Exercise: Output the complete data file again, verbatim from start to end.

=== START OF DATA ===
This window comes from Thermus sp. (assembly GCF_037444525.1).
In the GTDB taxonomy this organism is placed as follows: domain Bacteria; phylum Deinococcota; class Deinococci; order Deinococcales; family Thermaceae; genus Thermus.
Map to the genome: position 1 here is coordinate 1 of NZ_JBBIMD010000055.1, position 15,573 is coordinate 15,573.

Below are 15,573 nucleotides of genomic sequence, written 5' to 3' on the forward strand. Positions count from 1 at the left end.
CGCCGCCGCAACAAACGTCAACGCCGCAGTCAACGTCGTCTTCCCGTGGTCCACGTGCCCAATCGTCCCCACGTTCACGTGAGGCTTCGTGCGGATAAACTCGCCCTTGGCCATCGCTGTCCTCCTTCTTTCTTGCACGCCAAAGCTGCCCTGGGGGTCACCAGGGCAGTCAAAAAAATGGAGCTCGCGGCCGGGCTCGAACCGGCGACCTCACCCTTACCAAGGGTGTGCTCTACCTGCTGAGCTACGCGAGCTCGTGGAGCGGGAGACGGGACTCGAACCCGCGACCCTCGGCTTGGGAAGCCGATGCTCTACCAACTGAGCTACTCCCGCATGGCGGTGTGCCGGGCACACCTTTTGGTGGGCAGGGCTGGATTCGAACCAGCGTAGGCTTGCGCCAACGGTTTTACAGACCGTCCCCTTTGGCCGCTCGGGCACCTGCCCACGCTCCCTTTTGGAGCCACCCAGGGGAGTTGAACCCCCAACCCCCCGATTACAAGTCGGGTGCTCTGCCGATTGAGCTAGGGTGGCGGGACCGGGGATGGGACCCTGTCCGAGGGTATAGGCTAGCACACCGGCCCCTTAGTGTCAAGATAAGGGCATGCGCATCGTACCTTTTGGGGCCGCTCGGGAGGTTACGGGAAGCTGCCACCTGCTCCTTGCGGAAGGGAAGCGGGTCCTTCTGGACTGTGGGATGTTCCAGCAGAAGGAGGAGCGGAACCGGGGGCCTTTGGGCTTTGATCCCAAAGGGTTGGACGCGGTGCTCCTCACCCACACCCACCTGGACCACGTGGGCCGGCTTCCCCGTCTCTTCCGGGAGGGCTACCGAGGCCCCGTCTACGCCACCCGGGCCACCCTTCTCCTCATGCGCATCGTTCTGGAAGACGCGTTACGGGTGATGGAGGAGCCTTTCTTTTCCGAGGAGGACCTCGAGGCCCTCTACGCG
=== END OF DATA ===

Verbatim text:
This window comes from Thermus sp. (assembly GCF_037444525.1).
In the GTDB taxonomy this organism is placed as follows: domain Bacteria; phylum Deinococcota; class Deinococci; order Deinococcales; family Thermaceae; genus Thermus.
Map to the genome: position 1 here is coordinate 1 of NZ_JBBIMD010000055.1, position 15,573 is coordinate 15,573.

Below are 15,573 nucleotides of genomic sequence, written 5' to 3' on the forward strand. Positions count from 1 at the left end.
CGCCGCCGCAACAAACGTCAACGCCGCAGTCAACGTCGTCTTCCCGTGGTCCACGTGCCCAATCGTCCCCACGTTCACGTGAGGCTTCGTGCGGATAAACTCGCCCTTGGCCATCGCTGTCCTCCTTCTTTCTTGCACGCCAAAGCTGCCCTGGGGGTCACCAGGGCAGTCAAAAAAATGGAGCTCGCGGCCGGGCTCGAACCGGCGACCTCACCCTTACCAAGGGTGTGCTCTACCTGCTGAGCTACGCGAGCTCGTGGAGCGGGAGACGGGACTCGAACCCGCGACCCTCGGCTTGGGAAGCCGATGCTCTACCAACTGAGCTACTCCCGCATGGCGGTGTGCCGGGCACACCTTTTGGTGGGCAGGGCTGGATTCGAACCAGCGTAGGCTTGCGCCAACGGTTTTACAGACCGTCCCCTTTGGCCGCTCGGGCACCTGCCCACGCTCCCTTTTGGAGCCACCCAGGGGAGTTGAACCCCCAACCCCCCGATTACAAGTCGGGTGCTCTGCCGATTGAGCTAGGGTGGCGGGACCGGGGATGGGACCCTGTCCGAGGGTATAGGCTAGCACACCGGCCCCTTAGTGTCAAGATAAGGGCATGCGCATCGTACCTTTTGGGGCCGCTCGGGAGGTTACGGGAAGCTGCCACCTGCTCCTTGCGGAAGGGAAGCGGGTCCTTCTGGACTGTGGGATGTTCCAGCAGAAGGAGGAGCGGAACCGGGGGCCTTTGGGCTTTGATCCCAAAGGGTTGGACGCGGTGCTCCTCACCCACACCCACCTGGACCACGTGGGCCGGCTTCCCCGTCTCTTCCGGGAGGGCTACCGAGGCCCCGTCTACGCCACCCGGGCCACCCTTCTCCTCATGCGCATCGTTCTGGAAGACGCGTTACGGGTGATGGAGGAGCCTTTCTTTTCCGAGGAGGACCTCGAGGCCCTCTACGCG